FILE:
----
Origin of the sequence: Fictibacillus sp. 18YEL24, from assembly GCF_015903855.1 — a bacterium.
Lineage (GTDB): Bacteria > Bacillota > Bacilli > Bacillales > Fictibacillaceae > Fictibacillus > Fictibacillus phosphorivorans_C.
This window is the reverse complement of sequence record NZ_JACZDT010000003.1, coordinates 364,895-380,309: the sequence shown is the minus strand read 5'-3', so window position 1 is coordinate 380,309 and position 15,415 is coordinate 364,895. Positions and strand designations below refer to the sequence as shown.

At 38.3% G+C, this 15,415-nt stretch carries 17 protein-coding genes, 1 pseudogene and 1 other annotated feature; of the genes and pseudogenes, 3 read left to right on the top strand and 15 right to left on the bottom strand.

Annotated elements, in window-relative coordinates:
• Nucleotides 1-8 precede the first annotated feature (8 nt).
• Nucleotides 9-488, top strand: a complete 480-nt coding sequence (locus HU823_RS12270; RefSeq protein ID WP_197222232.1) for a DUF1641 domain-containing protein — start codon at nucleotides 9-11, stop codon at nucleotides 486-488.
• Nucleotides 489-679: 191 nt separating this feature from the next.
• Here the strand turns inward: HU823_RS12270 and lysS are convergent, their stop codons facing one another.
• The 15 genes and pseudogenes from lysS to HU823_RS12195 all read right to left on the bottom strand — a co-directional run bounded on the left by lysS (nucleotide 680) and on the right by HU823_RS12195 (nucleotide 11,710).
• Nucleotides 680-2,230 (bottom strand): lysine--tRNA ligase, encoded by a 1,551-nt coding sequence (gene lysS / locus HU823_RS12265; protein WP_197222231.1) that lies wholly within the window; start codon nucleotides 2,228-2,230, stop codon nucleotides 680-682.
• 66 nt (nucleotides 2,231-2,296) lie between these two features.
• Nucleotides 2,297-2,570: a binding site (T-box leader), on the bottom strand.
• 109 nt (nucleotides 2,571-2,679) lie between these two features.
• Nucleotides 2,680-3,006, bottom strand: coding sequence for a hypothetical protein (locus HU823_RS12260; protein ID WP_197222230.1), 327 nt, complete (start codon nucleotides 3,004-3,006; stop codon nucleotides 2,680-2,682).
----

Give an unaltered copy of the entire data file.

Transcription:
Origin of the sequence: Fictibacillus sp. 18YEL24, from assembly GCF_015903855.1 — a bacterium.
Lineage (GTDB): Bacteria > Bacillota > Bacilli > Bacillales > Fictibacillaceae > Fictibacillus > Fictibacillus phosphorivorans_C.
This window is the reverse complement of sequence record NZ_JACZDT010000003.1, coordinates 364,895-380,309: the sequence shown is the minus strand read 5'-3', so window position 1 is coordinate 380,309 and position 15,415 is coordinate 364,895. Positions and strand designations below refer to the sequence as shown.

At 38.3% G+C, this 15,415-nt stretch carries 17 protein-coding genes, 1 pseudogene and 1 other annotated feature; of the genes and pseudogenes, 3 read left to right on the top strand and 15 right to left on the bottom strand.

Annotated elements, in window-relative coordinates:
• Nucleotides 1-8 precede the first annotated feature (8 nt).
• Nucleotides 9-488, top strand: a complete 480-nt coding sequence (locus HU823_RS12270; RefSeq protein ID WP_197222232.1) for a DUF1641 domain-containing protein — start codon at nucleotides 9-11, stop codon at nucleotides 486-488.
• Nucleotides 489-679: 191 nt separating this feature from the next.
• Here the strand turns inward: HU823_RS12270 and lysS are convergent, their stop codons facing one another.
• The 15 genes and pseudogenes from lysS to HU823_RS12195 all read right to left on the bottom strand — a co-directional run bounded on the left by lysS (nucleotide 680) and on the right by HU823_RS12195 (nucleotide 11,710).
• Nucleotides 680-2,230 (bottom strand): lysine--tRNA ligase, encoded by a 1,551-nt coding sequence (gene lysS / locus HU823_RS12265; protein WP_197222231.1) that lies wholly within the window; start codon nucleotides 2,228-2,230, stop codon nucleotides 680-682.
• 66 nt (nucleotides 2,231-2,296) lie between these two features.
• Nucleotides 2,297-2,570: a binding site (T-box leader), on the bottom strand.
• 109 nt (nucleotides 2,571-2,679) lie between these two features.
• Nucleotides 2,680-3,006, bottom strand: coding sequence for a hypothetical protein (locus HU823_RS12260; protein ID WP_197222230.1), 327 nt, complete (start codon nucleotides 3,004-3,006; stop codon nucleotides 2,680-2,682).